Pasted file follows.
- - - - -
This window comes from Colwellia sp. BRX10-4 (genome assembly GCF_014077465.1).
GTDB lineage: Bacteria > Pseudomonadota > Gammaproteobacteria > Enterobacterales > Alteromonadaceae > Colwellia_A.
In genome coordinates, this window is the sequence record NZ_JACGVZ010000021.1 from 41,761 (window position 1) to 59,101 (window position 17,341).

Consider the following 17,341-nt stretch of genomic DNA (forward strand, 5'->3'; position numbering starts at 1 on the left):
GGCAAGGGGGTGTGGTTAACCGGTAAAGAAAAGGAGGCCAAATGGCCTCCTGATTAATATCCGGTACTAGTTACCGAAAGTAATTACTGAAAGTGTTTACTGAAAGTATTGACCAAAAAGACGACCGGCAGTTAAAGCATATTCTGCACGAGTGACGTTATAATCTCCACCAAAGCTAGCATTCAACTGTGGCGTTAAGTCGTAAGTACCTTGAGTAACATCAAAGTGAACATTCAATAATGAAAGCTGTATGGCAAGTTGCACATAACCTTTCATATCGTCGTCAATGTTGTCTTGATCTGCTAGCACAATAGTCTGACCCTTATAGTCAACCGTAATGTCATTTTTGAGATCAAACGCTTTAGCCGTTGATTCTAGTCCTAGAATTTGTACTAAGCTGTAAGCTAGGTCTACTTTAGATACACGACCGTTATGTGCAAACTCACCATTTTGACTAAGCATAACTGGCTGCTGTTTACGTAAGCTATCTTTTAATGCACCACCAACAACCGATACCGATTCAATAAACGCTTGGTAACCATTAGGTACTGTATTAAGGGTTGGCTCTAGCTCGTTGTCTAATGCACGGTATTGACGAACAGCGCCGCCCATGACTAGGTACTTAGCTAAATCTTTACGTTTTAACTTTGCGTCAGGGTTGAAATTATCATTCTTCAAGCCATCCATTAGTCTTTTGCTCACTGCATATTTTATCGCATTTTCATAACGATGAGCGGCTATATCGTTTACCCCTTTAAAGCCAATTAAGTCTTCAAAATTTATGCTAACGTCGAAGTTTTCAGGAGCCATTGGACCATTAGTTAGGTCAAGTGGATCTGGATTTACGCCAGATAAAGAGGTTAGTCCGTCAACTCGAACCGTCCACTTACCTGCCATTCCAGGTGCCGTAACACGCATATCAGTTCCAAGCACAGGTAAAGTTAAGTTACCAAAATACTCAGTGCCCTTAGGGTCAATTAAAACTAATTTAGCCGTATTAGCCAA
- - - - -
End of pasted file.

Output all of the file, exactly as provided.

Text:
This window comes from Colwellia sp. BRX10-4 (genome assembly GCF_014077465.1).
GTDB lineage: Bacteria > Pseudomonadota > Gammaproteobacteria > Enterobacterales > Alteromonadaceae > Colwellia_A.
In genome coordinates, this window is the sequence record NZ_JACGVZ010000021.1 from 41,761 (window position 1) to 59,101 (window position 17,341).

Consider the following 17,341-nt stretch of genomic DNA (forward strand, 5'->3'; position numbering starts at 1 on the left):
GGCAAGGGGGTGTGGTTAACCGGTAAAGAAAAGGAGGCCAAATGGCCTCCTGATTAATATCCGGTACTAGTTACCGAAAGTAATTACTGAAAGTGTTTACTGAAAGTATTGACCAAAAAGACGACCGGCAGTTAAAGCATATTCTGCACGAGTGACGTTATAATCTCCACCAAAGCTAGCATTCAACTGTGGCGTTAAGTCGTAAGTACCTTGAGTAACATCAAAGTGAACATTCAATAATGAAAGCTGTATGGCAAGTTGCACATAACCTTTCATATCGTCGTCAATGTTGTCTTGATCTGCTAGCACAATAGTCTGACCCTTATAGTCAACCGTAATGTCATTTTTGAGATCAAACGCTTTAGCCGTTGATTCTAGTCCTAGAATTTGTACTAAGCTGTAAGCTAGGTCTACTTTAGATACACGACCGTTATGTGCAAACTCACCATTTTGACTAAGCATAACTGGCTGCTGTTTACGTAAGCTATCTTTTAATGCACCACCAACAACCGATACCGATTCAATAAACGCTTGGTAACCATTAGGTACTGTATTAAGGGTTGGCTCTAGCTCGTTGTCTAATGCACGGTATTGACGAACAGCGCCGCCCATGACTAGGTACTTAGCTAAATCTTTACGTTTTAACTTTGCGTCAGGGTTGAAATTATCATTCTTCAAGCCATCCATTAGTCTTTTGCTCACTGCATATTTTATCGCATTTTCATAACGATGAGCGGCTATATCGTTTACCCCTTTAAAGCCAATTAAGTCTTCAAAATTTATGCTAACGTCGAAGTTTTCAGGAGCCATTGGACCATTAGTTAGGTCAAGTGGATCTGGATTTACGCCAGATAAAGAGGTTAGTCCGTCAACTCGAACCGTCCACTTACCTGCCATTCCAGGTGCCGTAACACGCATATCAGTTCCAAGCACAGGTAAAGTTAAGTTACCAAAATACTCAGTGCCCTTAGGGTCAATTAAAACTAATTTAGCCGTATTAGCCAA